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What You Need to Know about India’s New Film Censor Board

Picture of Sridevi Nambiar
Updated: 4 September 2017
India’s controversial film censor board recently received a dramatic makeover, signaling an end to what many consider to be a dark era of irrational censorship in Indian cinema. The body had come across much criticism, particularly over the past year, for its dealing with a variety of acclaimed films, including Lipstick Under My Burkha.

The censor board’s decision to replace its longtime chairperson Pahlaj Nihalani and team with one headed by acclaimed poet Prasoon Joshi comes days after its controversial attempt to censor several words, including “cow,” from a documentary about Nobel laureate Amartya Sen.

Under Pahlaj Nihalani, the country’s censor board had come across many controversies. The board notoriously refused to certify award-winning Lipstick Under My Burkha (2017) for being “lady-oriented,” thereby blocking its release in the country until a court reversed the decision. In another incident, the board demanded 94 cuts from Udta Punjab (2016), a critically acclaimed film on the state of Punjab’s drug abuse epidemic, until a court intervened and a reminder that the CBFC’s job is to “certify films, not censor” them.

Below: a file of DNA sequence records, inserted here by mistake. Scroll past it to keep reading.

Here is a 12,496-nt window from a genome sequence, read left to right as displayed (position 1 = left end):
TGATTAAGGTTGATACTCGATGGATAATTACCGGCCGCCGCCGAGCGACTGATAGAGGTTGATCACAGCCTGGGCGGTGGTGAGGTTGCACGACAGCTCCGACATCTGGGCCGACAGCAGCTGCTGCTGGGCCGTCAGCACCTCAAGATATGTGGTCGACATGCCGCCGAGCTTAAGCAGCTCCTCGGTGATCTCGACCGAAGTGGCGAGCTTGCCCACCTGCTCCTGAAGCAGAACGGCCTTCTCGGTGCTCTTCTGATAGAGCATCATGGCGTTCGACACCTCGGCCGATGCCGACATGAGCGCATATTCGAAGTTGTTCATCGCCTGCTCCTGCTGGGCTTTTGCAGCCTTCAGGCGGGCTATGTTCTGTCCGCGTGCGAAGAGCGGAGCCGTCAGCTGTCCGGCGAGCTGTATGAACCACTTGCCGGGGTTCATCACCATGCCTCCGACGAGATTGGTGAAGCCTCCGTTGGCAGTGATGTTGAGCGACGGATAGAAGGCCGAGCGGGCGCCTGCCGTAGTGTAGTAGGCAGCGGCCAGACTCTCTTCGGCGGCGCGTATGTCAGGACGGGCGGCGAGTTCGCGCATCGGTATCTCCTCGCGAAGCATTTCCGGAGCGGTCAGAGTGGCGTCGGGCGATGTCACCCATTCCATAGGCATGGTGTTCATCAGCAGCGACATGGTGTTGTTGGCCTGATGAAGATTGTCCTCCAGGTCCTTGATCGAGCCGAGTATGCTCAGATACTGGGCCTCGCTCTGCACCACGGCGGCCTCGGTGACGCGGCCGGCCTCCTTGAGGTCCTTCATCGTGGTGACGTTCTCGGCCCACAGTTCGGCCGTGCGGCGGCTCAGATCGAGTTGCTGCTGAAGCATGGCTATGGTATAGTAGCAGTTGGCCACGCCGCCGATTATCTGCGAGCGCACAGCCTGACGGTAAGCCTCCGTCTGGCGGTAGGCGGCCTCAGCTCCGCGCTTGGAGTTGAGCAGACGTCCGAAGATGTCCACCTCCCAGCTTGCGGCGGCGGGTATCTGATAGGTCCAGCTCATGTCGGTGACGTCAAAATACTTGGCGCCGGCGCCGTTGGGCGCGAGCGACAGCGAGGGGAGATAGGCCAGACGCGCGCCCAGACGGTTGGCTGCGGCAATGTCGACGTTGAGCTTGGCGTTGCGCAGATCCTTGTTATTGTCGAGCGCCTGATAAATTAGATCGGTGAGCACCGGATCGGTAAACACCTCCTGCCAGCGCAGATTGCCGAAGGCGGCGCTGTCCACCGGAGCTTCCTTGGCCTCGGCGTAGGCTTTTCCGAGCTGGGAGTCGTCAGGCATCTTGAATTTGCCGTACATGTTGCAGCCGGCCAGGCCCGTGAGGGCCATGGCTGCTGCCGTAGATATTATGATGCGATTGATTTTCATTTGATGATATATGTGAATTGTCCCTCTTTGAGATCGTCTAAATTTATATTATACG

Prasoon Joshi, the Central Board of Film Certification’s new chairperson, is among India’s leading songwriters, and a two-time winner of the prestigious National Film Award. Having once stated that the country shouldn’t even have censorship in an ideal world, Joshi is well respected in the film industry and generally welcome in this new role.

The announcement of Joshi’s appointment also comes with that of several other new members to the board, including popular actors Vidya Balan, Gautami Tadimalla, and director and producer Vivek Agnihotri. Vani Tripathi Tikoo, another member of the censor board, is a vocal opponent of censorship, and argues that the body should just have the duty of certifying films.

Balan, a National Film Award winner who also happens to be celebrated for her strong and vocal stances on several social issues, called the censor board’s makeover a “new and exciting phase where [Indian] cinema will be allowed to reflect the sensibilities, realities and the complexities of the society we are living in today.”